How did the American South contribute to the development of cinema? And how did film shape the modern South? In Fade In, Crossroads: A History of the Southern Cinema (2017, Oxford University Press), Robert Jackson tells the story of the relationships between southerners and motion pictures from the silent era through the golden age of Hollywood. Jackson talks with Walter Edgar about the profound consequences of the coincidence of the rise and fall of the American film industry with the rise and fall of the Jim Crow era.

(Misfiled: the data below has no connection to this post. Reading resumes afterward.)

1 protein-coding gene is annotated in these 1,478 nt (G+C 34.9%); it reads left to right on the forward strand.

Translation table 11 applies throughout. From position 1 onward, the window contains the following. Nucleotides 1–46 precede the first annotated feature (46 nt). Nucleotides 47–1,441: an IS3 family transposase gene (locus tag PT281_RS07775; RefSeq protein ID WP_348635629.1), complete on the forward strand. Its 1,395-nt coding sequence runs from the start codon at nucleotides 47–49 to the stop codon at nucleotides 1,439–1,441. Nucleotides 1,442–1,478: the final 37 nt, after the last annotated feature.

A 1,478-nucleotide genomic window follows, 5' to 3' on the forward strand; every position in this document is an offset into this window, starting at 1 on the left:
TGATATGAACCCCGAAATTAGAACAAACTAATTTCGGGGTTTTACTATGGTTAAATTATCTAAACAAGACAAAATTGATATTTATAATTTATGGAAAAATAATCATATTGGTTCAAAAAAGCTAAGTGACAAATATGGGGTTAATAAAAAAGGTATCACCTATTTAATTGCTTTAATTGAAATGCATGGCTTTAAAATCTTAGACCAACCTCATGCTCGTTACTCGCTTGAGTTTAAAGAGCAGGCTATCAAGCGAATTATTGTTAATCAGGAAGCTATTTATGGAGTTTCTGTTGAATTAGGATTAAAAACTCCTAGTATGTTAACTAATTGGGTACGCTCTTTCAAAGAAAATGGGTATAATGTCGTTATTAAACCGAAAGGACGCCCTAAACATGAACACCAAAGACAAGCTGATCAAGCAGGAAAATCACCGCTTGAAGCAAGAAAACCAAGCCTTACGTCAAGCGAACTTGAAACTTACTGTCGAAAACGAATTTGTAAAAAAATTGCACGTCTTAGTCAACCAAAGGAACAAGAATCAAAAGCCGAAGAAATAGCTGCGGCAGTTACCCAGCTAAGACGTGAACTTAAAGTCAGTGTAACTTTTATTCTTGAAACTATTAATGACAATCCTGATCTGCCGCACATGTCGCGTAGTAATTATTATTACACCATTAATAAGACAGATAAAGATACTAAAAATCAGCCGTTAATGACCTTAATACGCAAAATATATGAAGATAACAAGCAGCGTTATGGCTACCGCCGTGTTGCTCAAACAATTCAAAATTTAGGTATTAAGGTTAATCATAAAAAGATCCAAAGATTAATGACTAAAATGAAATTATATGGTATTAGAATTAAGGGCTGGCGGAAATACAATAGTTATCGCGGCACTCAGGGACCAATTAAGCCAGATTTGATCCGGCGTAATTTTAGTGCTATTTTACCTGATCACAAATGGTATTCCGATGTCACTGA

Jackson also traces the influence of Southerners on the development of the studio system, the persistence of racial stereotypes, and the influence of film on future participants in the Civil Rights Movement, from prominent leaders such as Martin Luther King and Thurgood Marshall to film-industry veterans like Lena Horne and Paul Robeson to the millions of ordinary people, black and white, who found themselves caught up in the struggle for racial equality in the modern United States.
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